We need incentives to...keep people in home health care settings...It’s dramatically less expensive than long term care.

U.S. Senator John McCain (R-AZ)


Home care is clearly the wave of the future. It’s clearly where patients want to be cared for. I come from an ethnic family and when a member of our family is severely ill, we would never consider taking them to get institutional care. That’s true of many families for both cultural and financial reasons. If patients have a choice of where they want to be cared for, where it’s done the right way, they choose home.

Donna Shalala, former Secretary of Health and Human Services

A couple of years ago, I spent a little bit of time with the National Association for Home Care & Hospice and its president, Val J. Halamandaris, and I was just blown away. What impressed me so much was that they talked about what they do as opposed to just the strategies of how to deal with Washington or Sacramento or Albany or whatever the case may be. Val is a fanatic about care, and it comes through in every way known to mankind. It comes through in the speakers he invites to their events; it comes through in all the stuff he shares.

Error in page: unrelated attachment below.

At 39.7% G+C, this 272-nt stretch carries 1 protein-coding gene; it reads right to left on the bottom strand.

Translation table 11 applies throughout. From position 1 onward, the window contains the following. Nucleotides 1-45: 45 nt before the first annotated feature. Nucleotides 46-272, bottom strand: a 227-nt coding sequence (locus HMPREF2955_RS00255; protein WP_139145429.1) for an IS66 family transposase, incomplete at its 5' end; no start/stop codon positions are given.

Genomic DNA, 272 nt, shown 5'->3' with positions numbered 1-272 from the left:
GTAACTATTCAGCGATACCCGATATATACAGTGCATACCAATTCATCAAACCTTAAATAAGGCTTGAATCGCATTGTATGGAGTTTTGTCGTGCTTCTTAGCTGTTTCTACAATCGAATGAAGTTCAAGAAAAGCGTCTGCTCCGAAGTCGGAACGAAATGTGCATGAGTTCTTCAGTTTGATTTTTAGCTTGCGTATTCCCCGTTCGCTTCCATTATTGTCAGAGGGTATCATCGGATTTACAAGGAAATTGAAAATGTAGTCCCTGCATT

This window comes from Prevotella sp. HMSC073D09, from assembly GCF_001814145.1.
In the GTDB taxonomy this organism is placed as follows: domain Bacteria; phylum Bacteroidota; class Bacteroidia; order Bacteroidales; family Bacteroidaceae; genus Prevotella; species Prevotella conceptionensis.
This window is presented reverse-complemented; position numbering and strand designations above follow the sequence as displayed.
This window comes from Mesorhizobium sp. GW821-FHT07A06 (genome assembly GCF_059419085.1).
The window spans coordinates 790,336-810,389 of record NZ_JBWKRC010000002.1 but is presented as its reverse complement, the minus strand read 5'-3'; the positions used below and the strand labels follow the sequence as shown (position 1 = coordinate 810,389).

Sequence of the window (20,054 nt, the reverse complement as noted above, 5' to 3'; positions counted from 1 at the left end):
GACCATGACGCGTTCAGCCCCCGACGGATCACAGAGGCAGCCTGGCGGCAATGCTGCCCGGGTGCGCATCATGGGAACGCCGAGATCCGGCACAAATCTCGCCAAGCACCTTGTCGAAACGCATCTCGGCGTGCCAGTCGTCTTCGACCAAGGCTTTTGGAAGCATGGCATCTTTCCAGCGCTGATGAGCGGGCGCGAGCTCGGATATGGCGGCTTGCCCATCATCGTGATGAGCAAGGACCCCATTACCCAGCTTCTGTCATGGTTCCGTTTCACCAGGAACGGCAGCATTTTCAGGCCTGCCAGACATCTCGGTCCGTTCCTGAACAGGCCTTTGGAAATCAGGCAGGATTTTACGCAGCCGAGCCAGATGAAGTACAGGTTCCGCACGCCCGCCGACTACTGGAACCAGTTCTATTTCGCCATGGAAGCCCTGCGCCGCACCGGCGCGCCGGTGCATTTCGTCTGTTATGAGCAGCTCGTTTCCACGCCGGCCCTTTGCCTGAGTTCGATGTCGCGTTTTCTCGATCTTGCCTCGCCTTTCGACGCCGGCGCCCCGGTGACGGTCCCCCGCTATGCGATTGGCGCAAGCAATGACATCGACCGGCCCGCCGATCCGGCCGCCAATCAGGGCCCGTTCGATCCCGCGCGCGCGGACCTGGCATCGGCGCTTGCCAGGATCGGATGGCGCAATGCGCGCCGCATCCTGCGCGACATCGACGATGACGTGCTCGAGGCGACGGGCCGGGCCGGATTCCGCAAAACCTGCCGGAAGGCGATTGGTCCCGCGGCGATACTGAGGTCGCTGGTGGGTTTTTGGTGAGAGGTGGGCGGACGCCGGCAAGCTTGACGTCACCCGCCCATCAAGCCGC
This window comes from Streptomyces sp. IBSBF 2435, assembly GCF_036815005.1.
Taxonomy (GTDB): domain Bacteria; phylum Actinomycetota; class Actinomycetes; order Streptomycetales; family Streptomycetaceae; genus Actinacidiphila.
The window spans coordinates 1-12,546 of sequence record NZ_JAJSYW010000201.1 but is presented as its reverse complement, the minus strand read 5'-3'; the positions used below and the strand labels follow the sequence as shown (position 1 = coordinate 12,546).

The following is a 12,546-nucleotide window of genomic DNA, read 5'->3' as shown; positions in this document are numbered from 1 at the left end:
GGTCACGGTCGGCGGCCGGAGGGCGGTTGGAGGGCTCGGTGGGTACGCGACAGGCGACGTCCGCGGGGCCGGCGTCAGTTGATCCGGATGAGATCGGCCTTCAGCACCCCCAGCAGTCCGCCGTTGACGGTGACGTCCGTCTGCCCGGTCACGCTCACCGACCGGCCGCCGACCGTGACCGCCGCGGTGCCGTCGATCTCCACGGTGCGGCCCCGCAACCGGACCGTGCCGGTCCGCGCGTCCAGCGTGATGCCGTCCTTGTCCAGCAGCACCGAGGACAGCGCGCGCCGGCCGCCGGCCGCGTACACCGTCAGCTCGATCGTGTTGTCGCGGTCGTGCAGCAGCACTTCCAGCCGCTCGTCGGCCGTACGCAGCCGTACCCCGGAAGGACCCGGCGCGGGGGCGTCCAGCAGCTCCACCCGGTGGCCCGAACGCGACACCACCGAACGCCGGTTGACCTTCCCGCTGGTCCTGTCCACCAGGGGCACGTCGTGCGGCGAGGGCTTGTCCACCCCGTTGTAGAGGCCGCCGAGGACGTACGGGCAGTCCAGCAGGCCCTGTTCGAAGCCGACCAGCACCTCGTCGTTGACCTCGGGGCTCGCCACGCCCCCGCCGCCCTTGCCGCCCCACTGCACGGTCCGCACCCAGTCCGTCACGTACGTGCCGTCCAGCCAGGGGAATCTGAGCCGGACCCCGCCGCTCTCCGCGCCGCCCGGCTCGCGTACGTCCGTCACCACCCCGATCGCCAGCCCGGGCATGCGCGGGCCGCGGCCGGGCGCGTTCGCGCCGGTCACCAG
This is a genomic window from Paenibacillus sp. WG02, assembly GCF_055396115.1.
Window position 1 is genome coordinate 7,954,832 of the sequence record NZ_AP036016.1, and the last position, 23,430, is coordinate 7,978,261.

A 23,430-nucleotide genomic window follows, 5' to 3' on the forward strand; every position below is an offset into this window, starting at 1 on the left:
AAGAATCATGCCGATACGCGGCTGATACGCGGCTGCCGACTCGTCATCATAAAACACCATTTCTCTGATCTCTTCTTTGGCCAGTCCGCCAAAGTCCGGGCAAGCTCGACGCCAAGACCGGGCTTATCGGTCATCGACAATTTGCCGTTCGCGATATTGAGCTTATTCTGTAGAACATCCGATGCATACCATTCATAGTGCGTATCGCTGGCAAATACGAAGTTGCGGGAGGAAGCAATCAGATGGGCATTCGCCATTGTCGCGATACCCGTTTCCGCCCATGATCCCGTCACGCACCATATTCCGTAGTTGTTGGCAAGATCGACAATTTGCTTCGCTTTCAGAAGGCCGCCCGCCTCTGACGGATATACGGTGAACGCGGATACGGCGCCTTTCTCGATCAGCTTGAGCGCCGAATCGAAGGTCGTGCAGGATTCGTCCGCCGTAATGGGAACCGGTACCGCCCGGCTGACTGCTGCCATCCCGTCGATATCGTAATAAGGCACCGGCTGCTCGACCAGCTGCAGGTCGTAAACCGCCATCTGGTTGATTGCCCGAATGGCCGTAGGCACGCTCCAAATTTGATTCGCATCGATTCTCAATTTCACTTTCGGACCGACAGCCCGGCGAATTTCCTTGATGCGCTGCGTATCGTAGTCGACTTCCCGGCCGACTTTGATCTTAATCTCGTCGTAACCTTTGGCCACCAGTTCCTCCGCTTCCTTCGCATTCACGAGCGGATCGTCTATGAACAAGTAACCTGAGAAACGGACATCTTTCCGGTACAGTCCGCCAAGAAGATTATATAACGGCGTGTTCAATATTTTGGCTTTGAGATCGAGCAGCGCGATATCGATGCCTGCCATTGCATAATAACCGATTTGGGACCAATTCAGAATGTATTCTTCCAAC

Tom Peters, author of In Search of Excellence

Val’s home care organization brings thousands of caregivers together into a dynamic organization that provides them with valuable resources and tools to be even better in their important work. He helps them build self-esteem, which leads to self-motivation.

Mike Vance, former Dean of Disney and author of Think Out of the Box

Val is one of the greatest advocates for seniors in America. He goes beyond the call of duty every time.

Arthur S. Flemming, former Secretary of Health, Education, and Welfare